How do you put on a torc?
As curator of the Celts exhibition, I got to spend a lot of time showing people wonderful Iron Age treasures. Some of my favourites were the big metal neck rings called torcs that were worn across much of Europe (and beyond) around 2000 years ago. One of the things I was asked most often is, ‘But how did you put them on?!’ It’s a very good question, seeing as they often look like solid metal rings with nowhere near enough space to squeeze your neck through.
Many British torcs are a bit like this one:
Although this is one of the most famous examples, the form is typical: open at the front, with a flexible neck-ring made of coiled or twisted wires. This type of torc is put on and taken off by being bent out of shape. You can see that one of the terminals of this torc has been pulled slightly forward compared to the other one. This is the result of it being repeatedly pulled open to be slipped on. A re-enactor friend of mine has told me that he often puts a torc on from the front, and then twists it round to bring the terminals to the front. I’ve tried with replicas, and I tend to slip mine on from the back, so there are different ways of doing it.
This constant flexing caused a lot of stress to the metal neck rings of the torc. When you bend metal in this way, it tends to harden and become brittle. You may have experienced this first hand if you have ever wanted to break off a piece of wire for hanging a picture or working in the garden and did this by bending it back and forth until it broke. The same thing happened to some torcs. We have many examples of truly beautiful neck-rings which were worn to destruction – taken on and off so many times that they broke at the back. They have often been somewhat clumsily repaired, as in this case:
The break is covered with a thin sheet of gold foil, but X-radiography of the torc shows that all the wires have snapped! Torcs were quite fragile objects, and they were frequently broken and then repaired in this way. This is curious, because there was an easy way to avoid the problem. If you anneal the metal – heat it up to cherry-red temperature, around 600–700 degrees centigrade – it re-softens. This would have been a simple matter with the technology available. So why were so many torcs allowed to break? And why do the repairs often look like shoddy afterthoughts?
I wonder if being the proud owner of a ‘vintage’ torc (old enough to be in need of flamboyant repairs) might have been something to be proud of. Rather than an unfortunate accident, breakage could have been part of the natural lifecycle of a torc. The repaired torc pictured above was buried in a hoard with many other, much newer, ones. By the time it went into the ground, it was probably an heirloom object, perhaps as much as 100 years old. It would have been possible to carry out much more subtle repairs, but perhaps they were supposed to be obvious? Being a member of a family with such a long history of wealth and power was probably a source of great pride, and the repairs might have emphasised the age of the object, and reminded people of the many stories attached to it.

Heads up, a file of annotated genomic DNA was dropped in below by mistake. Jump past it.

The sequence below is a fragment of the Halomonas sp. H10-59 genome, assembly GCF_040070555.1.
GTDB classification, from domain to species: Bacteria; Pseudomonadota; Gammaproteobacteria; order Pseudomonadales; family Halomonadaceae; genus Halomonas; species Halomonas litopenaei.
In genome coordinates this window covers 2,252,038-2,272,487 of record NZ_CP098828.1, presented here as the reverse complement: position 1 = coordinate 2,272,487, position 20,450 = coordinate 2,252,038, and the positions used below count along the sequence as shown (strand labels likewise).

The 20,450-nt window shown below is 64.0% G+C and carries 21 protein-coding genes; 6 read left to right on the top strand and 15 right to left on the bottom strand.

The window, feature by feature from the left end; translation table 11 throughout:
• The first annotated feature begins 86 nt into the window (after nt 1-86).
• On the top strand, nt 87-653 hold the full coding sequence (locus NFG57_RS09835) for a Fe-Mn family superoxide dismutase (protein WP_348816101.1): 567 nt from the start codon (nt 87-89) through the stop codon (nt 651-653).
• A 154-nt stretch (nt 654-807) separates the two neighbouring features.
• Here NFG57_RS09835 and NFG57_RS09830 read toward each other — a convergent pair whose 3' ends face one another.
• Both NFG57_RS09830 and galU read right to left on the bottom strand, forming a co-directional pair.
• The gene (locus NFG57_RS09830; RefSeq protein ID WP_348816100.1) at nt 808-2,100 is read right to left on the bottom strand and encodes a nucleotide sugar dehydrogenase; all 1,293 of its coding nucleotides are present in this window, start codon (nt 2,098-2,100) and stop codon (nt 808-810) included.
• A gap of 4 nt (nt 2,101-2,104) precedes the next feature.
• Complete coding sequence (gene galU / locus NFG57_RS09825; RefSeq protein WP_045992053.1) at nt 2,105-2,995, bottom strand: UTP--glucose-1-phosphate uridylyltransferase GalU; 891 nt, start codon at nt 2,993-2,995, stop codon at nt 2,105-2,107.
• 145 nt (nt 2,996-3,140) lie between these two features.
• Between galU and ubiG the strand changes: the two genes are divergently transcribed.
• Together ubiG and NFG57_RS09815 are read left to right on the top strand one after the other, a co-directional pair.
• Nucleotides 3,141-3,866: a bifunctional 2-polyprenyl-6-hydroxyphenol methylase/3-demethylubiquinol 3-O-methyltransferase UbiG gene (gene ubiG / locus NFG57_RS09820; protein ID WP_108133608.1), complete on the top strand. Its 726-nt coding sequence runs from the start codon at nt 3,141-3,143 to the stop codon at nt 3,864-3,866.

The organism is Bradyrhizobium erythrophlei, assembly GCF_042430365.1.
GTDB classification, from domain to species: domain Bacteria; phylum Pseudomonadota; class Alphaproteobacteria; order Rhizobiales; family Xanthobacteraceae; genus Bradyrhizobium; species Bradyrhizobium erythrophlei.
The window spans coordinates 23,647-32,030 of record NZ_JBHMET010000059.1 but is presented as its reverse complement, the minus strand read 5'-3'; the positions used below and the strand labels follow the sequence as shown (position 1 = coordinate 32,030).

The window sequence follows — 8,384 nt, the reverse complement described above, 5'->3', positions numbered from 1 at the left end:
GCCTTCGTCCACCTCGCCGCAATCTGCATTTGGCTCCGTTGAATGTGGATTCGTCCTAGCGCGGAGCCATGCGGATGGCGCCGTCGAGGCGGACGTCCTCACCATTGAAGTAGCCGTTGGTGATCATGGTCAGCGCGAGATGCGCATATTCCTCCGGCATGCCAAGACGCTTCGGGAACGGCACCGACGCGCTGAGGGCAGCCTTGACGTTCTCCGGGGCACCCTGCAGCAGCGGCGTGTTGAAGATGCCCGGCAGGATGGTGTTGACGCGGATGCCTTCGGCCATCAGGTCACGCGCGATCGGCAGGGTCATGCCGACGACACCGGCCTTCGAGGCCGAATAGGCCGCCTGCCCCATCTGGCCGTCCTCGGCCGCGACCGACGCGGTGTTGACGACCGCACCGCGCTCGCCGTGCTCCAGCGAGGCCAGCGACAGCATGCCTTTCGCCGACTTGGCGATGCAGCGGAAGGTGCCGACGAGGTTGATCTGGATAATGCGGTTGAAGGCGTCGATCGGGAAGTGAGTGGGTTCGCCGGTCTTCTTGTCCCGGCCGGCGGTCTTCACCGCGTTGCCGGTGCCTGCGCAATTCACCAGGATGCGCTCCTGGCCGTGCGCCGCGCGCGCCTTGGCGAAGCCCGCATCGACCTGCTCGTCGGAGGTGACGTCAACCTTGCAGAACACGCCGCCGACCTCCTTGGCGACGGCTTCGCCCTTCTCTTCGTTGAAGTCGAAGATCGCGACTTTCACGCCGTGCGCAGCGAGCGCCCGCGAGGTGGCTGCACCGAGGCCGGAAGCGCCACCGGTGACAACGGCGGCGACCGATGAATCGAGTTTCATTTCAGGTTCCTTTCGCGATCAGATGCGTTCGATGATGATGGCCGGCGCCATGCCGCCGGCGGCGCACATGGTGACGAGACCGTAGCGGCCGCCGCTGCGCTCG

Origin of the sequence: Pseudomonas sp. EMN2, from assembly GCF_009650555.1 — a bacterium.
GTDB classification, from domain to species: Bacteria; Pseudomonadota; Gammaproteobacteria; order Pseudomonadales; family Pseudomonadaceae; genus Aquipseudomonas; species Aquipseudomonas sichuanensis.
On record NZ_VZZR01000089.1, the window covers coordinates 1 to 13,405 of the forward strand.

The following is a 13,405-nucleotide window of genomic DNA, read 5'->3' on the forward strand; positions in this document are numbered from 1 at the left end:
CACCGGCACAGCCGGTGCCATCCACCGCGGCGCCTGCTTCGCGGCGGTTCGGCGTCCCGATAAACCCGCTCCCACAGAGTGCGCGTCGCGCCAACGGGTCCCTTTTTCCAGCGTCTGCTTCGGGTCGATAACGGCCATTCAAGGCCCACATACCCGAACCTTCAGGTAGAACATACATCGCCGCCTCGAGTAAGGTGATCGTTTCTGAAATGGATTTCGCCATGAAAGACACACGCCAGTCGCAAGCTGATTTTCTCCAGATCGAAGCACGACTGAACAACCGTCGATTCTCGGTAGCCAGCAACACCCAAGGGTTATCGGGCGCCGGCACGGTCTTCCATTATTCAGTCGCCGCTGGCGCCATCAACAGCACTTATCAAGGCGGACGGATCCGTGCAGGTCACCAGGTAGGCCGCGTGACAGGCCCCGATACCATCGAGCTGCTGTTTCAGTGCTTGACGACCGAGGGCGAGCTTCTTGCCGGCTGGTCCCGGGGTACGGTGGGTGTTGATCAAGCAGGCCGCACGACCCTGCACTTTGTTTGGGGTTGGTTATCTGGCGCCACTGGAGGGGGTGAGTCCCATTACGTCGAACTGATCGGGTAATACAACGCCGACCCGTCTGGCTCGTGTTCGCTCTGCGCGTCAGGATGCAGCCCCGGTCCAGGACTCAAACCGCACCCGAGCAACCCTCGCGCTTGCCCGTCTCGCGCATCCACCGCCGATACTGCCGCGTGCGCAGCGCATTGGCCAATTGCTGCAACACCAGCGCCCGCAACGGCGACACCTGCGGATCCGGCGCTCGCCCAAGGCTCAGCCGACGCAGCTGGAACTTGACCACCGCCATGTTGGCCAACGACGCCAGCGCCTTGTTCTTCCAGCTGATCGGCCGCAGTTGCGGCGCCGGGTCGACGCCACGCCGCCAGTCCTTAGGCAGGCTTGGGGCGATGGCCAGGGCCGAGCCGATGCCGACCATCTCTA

I had a go at making a torc myself, closely based on this one:
Although the wires are thick, it’s actually much easier to bend open than you’d think. I made my version a few years ago, and have used it regularly for teaching and outreach sessions, where it has been much manhandled, bent and stretched. The metal is just getting to the point where it is too stiff to allow this, and so I plan to anneal it soon to soften it up (I don’t fancy breaking my own!) So the process of wear-hardening (especially on softer metals like gold and silver) probably took quite a long time.
On the Continent, there are other types of torc, which sometimes have clever hidden clasps, hinges, or removable sections such as these ones:
When worn they would have given the impression of a solid ring of metal, but in fact they were relatively easy to put on and take off.
The idea of a hinge was taken up in later British neck-rings found in south-western Britain. They have a discreet hinge at the back, and a clasp at the front that was hidden when the terminals were closed.
From these kinds of evidence, I strongly suspect that torcs were put on and taken off quite regularly, rather than being intended to be worn for very long periods of time. The most decorative were probably worn for special occasions, and some of the simpler designs may have been for everyday wear. But we have so little evidence for what constituted ‘day-to-day wear’ in the Iron Age that it’s hard to be sure.
But there are some torcs which I don’t think could be opened up, such as this one from Trichtingen in Germany, which also appeared in the Celts exhibition:
The gap isn’t wide enough to squeeze your head in, and there is a solid iron core under the silver, so it couldn’t have been bent. It also weighs nearly seven kilos! And if you did wear it, which way up would it go? It seems designed to be viewed upright, like in the picture. But with the terminals at the back the bulls would have been hidden, and with the terminals at the front their heads would be upside down, not to mention how uncomfortable those horns would be, sticking into your collar bone…
I think it’s most likely that torcs such as the one above weren’t worn at all. They might have been symbols of status to be brandished aloft, rather than worn around the neck, just like the way that the antlered god on this plaque from the Gundestrup cauldron hefts a torc into the air, terminals upright.
However it was used, the torc was obviously a powerful symbol.
Celts: art and identity is at the British Museum until 31 January 2016.
Organised with National Museums Scotland
In memory of Melvin R Seiden
Sheila M Streek
Stephen and Julie Fitzgerald
Fund for the Future donors
The accompanying book is available from the British Museum shop online
Read more from Julia Farley on the Celts here.